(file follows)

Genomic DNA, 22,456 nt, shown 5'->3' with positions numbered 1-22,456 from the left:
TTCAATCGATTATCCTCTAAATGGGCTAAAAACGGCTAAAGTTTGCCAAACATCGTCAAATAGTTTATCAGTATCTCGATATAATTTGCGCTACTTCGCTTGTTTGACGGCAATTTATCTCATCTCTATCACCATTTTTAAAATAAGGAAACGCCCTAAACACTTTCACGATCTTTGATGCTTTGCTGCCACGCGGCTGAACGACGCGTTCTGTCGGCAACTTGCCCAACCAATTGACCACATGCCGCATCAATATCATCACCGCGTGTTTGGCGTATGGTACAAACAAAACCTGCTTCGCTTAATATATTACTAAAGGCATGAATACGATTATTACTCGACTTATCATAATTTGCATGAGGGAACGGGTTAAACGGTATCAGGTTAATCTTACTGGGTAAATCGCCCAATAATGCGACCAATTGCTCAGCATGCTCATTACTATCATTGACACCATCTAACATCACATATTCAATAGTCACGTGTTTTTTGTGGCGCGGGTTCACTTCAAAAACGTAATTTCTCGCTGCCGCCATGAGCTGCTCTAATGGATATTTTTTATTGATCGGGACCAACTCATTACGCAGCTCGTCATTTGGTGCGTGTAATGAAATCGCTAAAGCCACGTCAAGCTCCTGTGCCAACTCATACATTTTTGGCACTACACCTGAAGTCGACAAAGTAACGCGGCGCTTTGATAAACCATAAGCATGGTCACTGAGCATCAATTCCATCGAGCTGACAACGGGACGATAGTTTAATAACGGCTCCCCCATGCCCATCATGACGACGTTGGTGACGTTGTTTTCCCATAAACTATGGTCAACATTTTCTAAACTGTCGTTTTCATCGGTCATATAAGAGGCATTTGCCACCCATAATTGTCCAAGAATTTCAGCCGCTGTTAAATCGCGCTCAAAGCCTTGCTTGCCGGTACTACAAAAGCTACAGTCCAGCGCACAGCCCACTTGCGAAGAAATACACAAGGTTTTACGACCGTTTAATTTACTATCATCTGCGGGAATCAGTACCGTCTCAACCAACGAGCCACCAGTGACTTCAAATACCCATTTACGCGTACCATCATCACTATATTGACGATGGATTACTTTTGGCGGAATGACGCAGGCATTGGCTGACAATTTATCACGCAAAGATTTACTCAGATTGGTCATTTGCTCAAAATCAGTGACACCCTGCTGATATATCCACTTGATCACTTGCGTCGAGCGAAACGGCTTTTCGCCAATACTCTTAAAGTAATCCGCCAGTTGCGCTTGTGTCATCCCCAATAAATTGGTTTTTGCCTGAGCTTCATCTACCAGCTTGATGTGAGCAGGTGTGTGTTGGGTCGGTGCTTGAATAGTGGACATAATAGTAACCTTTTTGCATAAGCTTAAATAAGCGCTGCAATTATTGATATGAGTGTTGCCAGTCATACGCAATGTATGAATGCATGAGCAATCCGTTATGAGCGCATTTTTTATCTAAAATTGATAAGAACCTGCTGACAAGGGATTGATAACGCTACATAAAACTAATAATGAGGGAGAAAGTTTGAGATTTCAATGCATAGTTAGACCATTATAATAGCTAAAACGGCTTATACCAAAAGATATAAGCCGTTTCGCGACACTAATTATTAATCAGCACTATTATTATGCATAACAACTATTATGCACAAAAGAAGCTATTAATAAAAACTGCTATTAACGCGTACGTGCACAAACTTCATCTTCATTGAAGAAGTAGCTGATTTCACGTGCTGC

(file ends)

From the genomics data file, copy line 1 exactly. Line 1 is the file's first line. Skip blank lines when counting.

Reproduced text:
Genomic DNA, 22,456 nt, shown 5'->3' with positions numbered 1-22,456 from the left: